Children who get their tonsils removed are being overprescribed opioids, despite national recommendations to use safer drugs, according to a new report.
The study, based on national health insurance claims data, found nearly 60% of the tonsillectomy patients surveyed were prescribed opioids. The findings were reported Thursday in JAMA Otolaryngology – Head & Neck Surgery. They were based on 2016-17 claims for about 16,000 youngsters ages 1 through 18.
“The fact that 60% of the children were prescribed opioids in and of itself suggests that much more opioid prescribing is occurring than is necessary,” said coauthor Kao-Ping Chua, an assistant professor of pediatrics with the University of Michigan medical school.
The extent of opioid prescribing that the researchers found goes against guidelines from the American Academy of Otolaryngology – Head and Neck Surgery, which recommends ibuprofen, acetaminophen, or both for pain control after a tonsillectomy. The guidelines also say medication containing the opiate codeine for tonsillectomy pain should be prescribed only for children ages 12 or older.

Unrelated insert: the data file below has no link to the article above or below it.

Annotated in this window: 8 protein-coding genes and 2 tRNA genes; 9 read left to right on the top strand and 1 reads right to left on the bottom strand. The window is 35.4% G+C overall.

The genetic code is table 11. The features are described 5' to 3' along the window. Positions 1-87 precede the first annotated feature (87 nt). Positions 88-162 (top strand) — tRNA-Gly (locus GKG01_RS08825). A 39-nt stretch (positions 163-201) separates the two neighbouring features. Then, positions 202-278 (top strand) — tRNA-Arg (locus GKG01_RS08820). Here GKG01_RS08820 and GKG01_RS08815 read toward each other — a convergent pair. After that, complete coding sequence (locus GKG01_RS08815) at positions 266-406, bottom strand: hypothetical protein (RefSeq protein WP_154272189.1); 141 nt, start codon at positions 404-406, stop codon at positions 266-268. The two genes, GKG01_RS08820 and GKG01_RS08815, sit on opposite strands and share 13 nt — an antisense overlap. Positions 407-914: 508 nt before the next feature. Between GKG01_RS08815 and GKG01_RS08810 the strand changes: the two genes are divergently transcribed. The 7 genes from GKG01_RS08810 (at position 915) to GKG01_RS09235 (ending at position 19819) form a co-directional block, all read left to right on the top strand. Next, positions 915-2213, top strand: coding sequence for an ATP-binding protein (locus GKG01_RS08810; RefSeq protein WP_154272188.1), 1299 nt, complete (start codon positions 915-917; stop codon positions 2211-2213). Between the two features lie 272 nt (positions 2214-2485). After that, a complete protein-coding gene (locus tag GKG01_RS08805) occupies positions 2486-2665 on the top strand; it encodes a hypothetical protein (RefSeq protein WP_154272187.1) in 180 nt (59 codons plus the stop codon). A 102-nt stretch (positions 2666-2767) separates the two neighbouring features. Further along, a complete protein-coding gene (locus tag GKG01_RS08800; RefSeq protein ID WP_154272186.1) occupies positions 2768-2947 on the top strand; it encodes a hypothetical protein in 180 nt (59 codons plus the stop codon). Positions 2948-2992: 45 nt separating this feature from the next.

The researchers looked at tonsillectomies because they are one of the most common surgeries performed on children, and they also are one of the most common reasons children are prescribed opioids.
Chua said there are occasions when the strength of opioid medications is warranted for severe pain. However, the study results suggest pain was not driving the high rate of opioid prescriptions. The children prescribed opioids in the study sample did not have a significantly higher rate of return visits for pain or dehydration than the youngsters who weren’t given opioid prescriptions, suggesting the less risky medications seem to work as well.
Dehydration is a common side effect of a tonsillectomy, Chua said; inflammation may make swallowing painful, so children who have had their tonsils removed may find drinking and eating to be uncomfortable.
The children in the study prescribed opioids, however, did have a higher rate of return visits due to constipation. Constipation is a common side effect of opioid use.
“Overall there seems to be a cultural shift toward recognizing opioids are not always the answer,” Chua said, though perhaps not as quickly as some would like.
Parents, as always, should be their children’s advocates.
“The most important thing is to communicate to parents that the national guidelines suggest that you should be using ibuprofen as a first-line choice,” Chua said. “If your child is prescribed opioids, you don’t necessarily have to fill it. If you do fill it, you can choose to use it only when ibuprofen and Tylenol are not cutting it.”